The Lady Vols fell 76-71 to Texas A&M on the road in overtime Sunday after the Aggies made up a fourth-quarter deficit primarily from the free throw line. Go inside with InsideTennessee for analysis.
Tennessee (14-9, 5-5) seemed to have the game under control in the fourth quarter against Texas A&M (16-7, 5-5), but the Aggies, led by Courtney Walker, attacked the basket and wiped out the Lady Vols’ 13-point lead, mostly from the line, to knot the game at 61 in regulation.
“They are tough to take,” Lady Vols guard Jordan Reynolds said of Tennessee’s close road losses. “It’s the little things we’re not doing to close out games.”
A charge call on Jaime Nared that injured the upper body and neck of Jordan Jones – who slid under Nared in a collision that sent both players toppling to the court – gave Texas A&M the ball back with 24 seconds left in the game. Walker missed a jumper with nine seconds left, but Anriel Howard got the offensive board and basket to tie the game.
“We didn’t get the box-out,” Coach Holly Warlick said. “If we do, the game’s over.”
The Aggies took control in overtime, as the momentum and lead that Tennessee had built in the fourth quarter dissolved over the final five minutes.
“It’s heartbreaking for us,” Warlick said. “I hate it for our kids.”
Tennessee trailed by one at halftime, 30-29, and had seven assists on 11 made baskets. After early turnover woes with six in the first quarter, Tennessee had just one in the second quarter.
Kortney Dunbar wiped out the Aggies’ lead in the first quarter by draining three 3-pointers. Both teams opened in a zone defense, effectively stymieing the offensive attack. Dunbar’s entrance in the game moved the scoreboard in the right direction for the Lady Vols.
Nared knotted the game at 14 from the free throw line right before the end of the first quarter. Diamond DeShields missed early with awkward shots and then got a baseline floater to fall and rebounded her missed three to jump start her offense before the break.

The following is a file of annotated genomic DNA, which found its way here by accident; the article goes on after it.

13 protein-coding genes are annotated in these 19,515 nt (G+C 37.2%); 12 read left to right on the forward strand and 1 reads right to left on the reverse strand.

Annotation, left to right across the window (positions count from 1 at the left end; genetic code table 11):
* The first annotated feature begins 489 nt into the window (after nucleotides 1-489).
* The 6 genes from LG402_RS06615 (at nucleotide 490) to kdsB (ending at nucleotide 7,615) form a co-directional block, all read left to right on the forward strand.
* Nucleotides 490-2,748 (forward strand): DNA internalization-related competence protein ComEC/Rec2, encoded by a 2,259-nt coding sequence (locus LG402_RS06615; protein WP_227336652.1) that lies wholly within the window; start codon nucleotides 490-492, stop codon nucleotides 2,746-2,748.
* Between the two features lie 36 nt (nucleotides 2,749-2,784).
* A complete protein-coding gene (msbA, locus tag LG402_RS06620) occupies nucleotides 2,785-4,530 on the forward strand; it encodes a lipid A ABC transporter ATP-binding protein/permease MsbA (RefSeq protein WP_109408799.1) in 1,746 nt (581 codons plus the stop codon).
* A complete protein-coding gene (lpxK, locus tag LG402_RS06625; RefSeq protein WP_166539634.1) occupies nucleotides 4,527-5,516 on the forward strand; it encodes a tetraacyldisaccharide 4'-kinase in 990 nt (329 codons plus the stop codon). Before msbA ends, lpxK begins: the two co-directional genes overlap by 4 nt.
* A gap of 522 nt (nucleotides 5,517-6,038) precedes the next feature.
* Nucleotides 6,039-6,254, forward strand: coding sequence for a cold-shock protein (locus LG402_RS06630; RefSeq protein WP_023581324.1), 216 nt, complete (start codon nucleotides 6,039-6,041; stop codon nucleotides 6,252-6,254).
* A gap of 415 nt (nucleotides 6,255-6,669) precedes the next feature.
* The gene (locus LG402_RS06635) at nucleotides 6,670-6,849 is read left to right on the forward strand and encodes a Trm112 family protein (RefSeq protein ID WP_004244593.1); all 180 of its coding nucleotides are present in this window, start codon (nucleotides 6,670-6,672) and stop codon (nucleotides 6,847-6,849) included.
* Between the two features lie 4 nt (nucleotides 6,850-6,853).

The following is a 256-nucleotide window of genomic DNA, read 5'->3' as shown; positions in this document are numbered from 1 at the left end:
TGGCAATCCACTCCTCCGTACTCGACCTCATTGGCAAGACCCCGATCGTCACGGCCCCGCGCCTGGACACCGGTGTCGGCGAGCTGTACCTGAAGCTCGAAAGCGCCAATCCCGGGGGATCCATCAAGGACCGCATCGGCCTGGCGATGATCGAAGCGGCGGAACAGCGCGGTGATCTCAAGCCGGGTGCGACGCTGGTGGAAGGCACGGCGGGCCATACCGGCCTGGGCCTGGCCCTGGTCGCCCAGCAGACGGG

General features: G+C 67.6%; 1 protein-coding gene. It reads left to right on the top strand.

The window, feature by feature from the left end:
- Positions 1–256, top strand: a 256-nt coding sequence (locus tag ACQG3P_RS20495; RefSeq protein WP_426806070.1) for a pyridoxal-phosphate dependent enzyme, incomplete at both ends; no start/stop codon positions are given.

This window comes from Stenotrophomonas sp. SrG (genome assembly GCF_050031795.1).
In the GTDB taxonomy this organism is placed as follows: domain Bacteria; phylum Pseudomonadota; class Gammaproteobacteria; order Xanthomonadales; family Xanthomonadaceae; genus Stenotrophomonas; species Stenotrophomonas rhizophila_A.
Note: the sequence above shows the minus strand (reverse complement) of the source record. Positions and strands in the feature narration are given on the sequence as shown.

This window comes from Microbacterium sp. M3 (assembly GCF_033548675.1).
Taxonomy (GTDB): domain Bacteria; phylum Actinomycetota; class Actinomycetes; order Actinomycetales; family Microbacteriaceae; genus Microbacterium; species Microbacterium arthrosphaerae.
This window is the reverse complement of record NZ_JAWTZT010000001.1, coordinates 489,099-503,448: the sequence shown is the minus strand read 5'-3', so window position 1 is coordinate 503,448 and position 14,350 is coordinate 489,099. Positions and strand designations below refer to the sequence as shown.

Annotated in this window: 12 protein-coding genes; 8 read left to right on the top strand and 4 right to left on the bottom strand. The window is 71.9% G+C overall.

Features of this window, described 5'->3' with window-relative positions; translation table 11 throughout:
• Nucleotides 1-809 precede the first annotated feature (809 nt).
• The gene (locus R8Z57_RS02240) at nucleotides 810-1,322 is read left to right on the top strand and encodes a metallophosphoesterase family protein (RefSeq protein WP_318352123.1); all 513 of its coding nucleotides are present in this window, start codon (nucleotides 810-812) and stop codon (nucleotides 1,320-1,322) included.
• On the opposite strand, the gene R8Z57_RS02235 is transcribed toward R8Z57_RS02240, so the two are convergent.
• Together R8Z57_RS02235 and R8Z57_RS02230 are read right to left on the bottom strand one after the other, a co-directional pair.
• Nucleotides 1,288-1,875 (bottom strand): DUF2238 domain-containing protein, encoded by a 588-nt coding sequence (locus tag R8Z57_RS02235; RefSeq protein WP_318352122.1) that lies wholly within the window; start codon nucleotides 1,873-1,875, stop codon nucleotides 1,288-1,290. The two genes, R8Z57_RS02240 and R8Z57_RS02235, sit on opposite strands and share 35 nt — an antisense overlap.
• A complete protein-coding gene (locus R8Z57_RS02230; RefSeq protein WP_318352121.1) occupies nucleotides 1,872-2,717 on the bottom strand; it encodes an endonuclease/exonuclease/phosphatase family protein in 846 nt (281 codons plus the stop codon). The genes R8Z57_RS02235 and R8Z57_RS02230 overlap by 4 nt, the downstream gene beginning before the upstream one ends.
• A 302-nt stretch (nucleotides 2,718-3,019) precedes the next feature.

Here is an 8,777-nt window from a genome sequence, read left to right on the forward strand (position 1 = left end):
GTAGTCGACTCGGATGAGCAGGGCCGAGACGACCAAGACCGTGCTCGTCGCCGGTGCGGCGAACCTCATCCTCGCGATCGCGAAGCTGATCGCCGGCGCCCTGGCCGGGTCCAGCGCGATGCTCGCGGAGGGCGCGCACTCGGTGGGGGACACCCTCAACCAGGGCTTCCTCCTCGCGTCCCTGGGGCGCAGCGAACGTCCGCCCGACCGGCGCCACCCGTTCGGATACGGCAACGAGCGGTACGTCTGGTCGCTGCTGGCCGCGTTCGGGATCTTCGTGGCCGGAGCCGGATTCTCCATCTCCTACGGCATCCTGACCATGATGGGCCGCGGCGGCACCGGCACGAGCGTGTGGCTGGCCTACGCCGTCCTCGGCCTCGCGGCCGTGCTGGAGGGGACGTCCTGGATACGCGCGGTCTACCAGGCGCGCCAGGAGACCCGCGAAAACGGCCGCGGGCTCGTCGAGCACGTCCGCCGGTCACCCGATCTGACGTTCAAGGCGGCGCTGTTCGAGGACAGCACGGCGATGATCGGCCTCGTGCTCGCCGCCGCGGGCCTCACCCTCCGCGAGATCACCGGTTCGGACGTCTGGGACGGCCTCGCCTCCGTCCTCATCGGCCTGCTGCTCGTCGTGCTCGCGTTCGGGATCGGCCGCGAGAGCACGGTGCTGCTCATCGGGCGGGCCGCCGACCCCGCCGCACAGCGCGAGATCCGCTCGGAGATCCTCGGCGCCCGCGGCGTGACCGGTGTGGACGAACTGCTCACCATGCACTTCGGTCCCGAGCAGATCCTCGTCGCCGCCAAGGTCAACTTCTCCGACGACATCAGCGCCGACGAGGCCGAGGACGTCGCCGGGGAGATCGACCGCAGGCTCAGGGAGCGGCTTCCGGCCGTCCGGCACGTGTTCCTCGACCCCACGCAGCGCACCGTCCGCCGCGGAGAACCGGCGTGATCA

Texas A&M made some hay off the offensive glass, but the Lady Vols managed a 21-20 lead on the boards and 12-8 margin on second-chance points in the first 20 minutes. Bashaara Graves would account for Tennessee’s final basket of the first half with a stick-back of a missed three-pointer by DeShields.
Graves played sparingly because of an injured ankle, and Nia Moore filled in nicely, especially on the offensive glass in the fourth quarter.
“I am really pleased with Nia and how she played,” Warlick said. “She did everything she could do.”
Te’a Cooper and DeShields were out of sync from the start – DeShields hit just two of her first 14 shots and would finish 4-16 – while Cooper first three-point attempt sailed out of bounds. DeShields’ efficiency rating for the game was zero, while Cooper’s was at minus two. Both players are critical for Tennessee – especially Cooper on defense – though the Lady Vols weathered their absence.
It was Dunbar who rescued the Lady Vols from the arc.
“She hit some big threes,” Warlick said.
Reynolds led Tennessee with 16 points, while Andraya Carter added 10 points.
The Lady Vols had a manageable number of turnovers at 16, but their timing was critical, especially the charge call against Nared, who had nine points and five boards and would foul out in overtime.
Tennessee led 51-40 at the end of the third quarter behind the offense of Reynolds, Carter and Mercedes Russell. But the Aggies started attacking the paint in the fourth quarter, and the Lady Vols faltered on offense.
“We weren’t getting really good looks,” said Reynolds, who noted the better ball movement in the third quarter and the fact that shots fell.
Warlick wanted the ball to get inside in the fourth quarter – Russell would finish 4-7 for 11 points and nine boards – but Russell was swarmed by Aggies, and the Lady Vols had to put up jumpers.
Texas A&M, meanwhile, was getting to the free throw line. The Aggies were 26-35 overall from the stripe, while Tennessee was 11-15. Walker would finish with 29 points, including 11-11 from the stripe.
Tennessee nipped Texas A&M overall on the glass, 47-43 – and every rebound was a battle – but the Aggies got 24 offensive ones to 17 for the Lady Vols, none more important than the final one in regulation. Tennessee also did glass work with 23 second-chance points but allowed 22 by the Aggies.
“Practice is going to be tough,” Reynolds said. “We have to take ownership on these offensive boards that they got.”
Tennessee gets right back on the road with a game at Vanderbilt on Thursday and lost the chance Sunday to claim sole ownership of fourth place in the SEC, an important position because of tournament seeding.
“We’ve got to pick them back up and get ready for our next game,” Warlick said.